Logically spiritual

For the longest time, I pushed back against “logic” and “order”, “structure” and “form as though they were the very enemies of my being. Since my Asperger’s diagnosis, I’ve been compelled to review that attitude and flip it on its back, which has been interesting in the extreme. I find it was a case of protesting too loudly…pointing in the opposite direction to myself…since I love these very things; they are the core part of me, my default setting.

So why the push-back; why have I worked so hard to destructure my life and my attitudes, to undo life’s corsets, to be the bohemian and to pursue the role of “artist” as a life choice, not just a vocation? I have chased after “fluid” like my life depended on it, for years and years.

Two theories spring to mind; one is that it is to divert attention from my core self, to distract attention from my secret sanctuary where control reigns suppreme, to cope better with the crazy world outside and to hide my eccentricities (which are real enough…) beneath a patina of artistic sensibility.

The other is that I have resisted what I am because “what I am” pointed straight back to this distinctly Asperger’s way of doing things. It pointed at a truth I was not yet ready to embrace. I was fooling myself as much as I was fooling other people.

Plus, I had made my home, more recently, amongst those who call themselves “spiritual” and that seemed to be all about throwing over the structures of this reality to embrace something more fluid, less tangible, far from empirical. Ironically, those who are spiritual so often act as though they want nothing of logic whereas those who claim logic seem the most illogical of all.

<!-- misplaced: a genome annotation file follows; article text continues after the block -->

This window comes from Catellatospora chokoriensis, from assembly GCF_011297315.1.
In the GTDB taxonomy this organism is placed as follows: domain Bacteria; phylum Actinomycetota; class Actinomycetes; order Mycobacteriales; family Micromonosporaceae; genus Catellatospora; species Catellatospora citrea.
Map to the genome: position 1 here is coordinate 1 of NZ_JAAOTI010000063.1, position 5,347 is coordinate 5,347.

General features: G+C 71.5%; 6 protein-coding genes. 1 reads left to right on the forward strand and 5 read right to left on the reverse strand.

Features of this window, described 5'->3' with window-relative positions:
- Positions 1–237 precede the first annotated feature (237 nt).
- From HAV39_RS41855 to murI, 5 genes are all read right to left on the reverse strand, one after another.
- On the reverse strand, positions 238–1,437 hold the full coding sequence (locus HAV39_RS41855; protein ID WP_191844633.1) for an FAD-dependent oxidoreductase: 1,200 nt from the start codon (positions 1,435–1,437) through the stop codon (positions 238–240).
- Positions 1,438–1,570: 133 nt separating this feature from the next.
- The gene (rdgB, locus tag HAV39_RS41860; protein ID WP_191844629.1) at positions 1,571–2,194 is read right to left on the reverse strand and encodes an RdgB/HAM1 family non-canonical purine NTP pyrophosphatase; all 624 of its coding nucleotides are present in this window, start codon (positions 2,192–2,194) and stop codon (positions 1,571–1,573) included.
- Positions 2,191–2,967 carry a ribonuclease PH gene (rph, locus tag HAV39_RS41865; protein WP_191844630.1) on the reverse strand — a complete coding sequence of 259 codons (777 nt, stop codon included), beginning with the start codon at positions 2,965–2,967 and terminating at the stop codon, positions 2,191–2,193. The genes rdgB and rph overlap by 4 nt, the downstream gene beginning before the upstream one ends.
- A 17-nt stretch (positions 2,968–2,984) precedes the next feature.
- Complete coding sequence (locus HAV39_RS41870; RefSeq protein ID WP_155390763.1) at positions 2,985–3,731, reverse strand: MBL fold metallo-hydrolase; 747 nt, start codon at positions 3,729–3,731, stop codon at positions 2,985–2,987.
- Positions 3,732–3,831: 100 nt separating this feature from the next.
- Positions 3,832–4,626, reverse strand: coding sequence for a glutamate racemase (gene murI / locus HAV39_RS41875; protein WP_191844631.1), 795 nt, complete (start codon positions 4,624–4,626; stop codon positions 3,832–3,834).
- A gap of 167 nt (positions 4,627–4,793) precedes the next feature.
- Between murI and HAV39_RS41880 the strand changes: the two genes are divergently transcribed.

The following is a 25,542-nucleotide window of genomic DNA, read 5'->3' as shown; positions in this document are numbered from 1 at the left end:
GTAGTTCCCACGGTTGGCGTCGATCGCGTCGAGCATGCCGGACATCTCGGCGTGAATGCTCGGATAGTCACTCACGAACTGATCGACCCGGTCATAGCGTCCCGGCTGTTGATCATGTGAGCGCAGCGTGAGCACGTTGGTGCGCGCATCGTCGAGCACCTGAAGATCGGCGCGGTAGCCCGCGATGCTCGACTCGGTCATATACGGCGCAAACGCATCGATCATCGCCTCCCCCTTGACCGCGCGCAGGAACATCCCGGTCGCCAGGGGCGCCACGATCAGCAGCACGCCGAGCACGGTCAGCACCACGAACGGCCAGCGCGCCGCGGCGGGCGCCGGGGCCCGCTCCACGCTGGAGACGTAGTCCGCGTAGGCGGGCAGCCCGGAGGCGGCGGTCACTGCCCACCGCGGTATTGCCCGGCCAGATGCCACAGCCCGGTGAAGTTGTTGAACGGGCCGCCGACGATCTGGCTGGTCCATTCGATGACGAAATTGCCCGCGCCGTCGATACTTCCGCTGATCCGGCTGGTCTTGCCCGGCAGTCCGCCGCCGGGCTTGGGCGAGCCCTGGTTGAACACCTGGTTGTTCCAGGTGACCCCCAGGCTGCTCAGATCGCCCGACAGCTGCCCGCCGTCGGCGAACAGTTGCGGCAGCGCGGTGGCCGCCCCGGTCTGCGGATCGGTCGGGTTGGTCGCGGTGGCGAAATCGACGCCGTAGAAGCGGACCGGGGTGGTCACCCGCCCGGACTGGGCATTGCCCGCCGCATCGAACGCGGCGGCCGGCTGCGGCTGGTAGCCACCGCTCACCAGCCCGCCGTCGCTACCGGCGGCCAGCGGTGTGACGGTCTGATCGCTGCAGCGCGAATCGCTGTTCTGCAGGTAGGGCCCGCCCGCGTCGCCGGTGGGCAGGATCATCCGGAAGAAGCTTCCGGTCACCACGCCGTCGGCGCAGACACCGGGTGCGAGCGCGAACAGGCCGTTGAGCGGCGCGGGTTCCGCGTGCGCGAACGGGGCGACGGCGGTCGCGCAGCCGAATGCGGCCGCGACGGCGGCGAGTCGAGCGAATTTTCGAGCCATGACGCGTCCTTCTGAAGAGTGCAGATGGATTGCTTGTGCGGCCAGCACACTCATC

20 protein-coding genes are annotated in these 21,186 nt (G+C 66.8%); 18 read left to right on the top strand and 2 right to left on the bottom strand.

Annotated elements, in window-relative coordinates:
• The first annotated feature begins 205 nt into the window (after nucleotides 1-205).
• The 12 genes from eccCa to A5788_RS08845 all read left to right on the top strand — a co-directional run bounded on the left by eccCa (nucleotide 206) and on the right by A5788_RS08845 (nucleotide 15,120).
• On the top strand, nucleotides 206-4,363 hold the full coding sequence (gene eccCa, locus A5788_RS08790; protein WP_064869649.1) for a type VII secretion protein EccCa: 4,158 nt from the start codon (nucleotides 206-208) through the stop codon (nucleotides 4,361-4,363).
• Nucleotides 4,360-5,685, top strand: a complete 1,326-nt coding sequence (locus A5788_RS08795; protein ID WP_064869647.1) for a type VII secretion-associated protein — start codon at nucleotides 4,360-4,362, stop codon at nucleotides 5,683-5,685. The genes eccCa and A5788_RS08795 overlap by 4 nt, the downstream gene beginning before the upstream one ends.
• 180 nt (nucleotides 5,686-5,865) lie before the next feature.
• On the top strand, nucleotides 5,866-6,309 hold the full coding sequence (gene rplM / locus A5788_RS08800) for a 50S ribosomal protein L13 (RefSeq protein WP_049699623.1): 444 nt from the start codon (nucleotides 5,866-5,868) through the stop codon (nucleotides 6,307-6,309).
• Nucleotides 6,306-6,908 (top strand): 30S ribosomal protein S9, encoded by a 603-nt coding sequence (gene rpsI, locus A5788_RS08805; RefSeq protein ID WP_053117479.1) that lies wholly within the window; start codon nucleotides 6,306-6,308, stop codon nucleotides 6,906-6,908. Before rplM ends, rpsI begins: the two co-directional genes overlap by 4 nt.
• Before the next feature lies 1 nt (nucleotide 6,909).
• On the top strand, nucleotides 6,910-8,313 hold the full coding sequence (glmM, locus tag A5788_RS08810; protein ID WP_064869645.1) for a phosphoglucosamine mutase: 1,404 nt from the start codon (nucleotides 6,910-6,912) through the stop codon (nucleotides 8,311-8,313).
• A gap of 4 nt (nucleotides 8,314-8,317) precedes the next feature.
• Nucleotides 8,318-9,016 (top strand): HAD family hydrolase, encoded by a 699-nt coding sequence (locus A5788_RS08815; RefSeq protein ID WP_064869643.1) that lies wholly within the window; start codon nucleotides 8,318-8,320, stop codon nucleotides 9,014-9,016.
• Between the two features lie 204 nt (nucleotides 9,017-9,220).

I am aways baffled when people prickle so at this word “spiritual” as though you had announced yourself a “born again” christian in an atheist’s society. People start treating you as though you believe in Father Christmas or the Tooth Fairy; as though you have lost credibility in their logical eyes. Yet, to me, spiritual is as logical as it gets since it allows for an acceptance of everything that we think of as reality, all in one vast box of creation, with an underlying intelligence that helps explain the inexplicable and which enables it to work slickly and with purpose, like the very best of machines; making sense out of random chaos and seeking out patterns, which is my absolute forte. To me, it speaks of the ultimate structure and containment; albeit much of this, as yet, outside the comprehension of our limited human minds. So why the big fuss when we drop this particular word bomb?

Yet when I delve this territory, I find myself far from alone, in Asperger’s land, considering that there is more to life than what “seems” to the empirical eye. From Einstein to Mozart to Tesla (all speculated to be Asperger’s) and many others besides, I discover that they only ever found more proof of God in all the detail; perceiving “proof” of a different kind to the conventional in all the sheer complexity they grappled with in their earthly lives and as they tirelessly pursued their obsession for knowledge with the extreme hyper-focus that is an Asperger’s trait. The more they looked and looked and looked at all the detail of their material reality, the more they discovered that all roads pointed back to this spiritual perspective.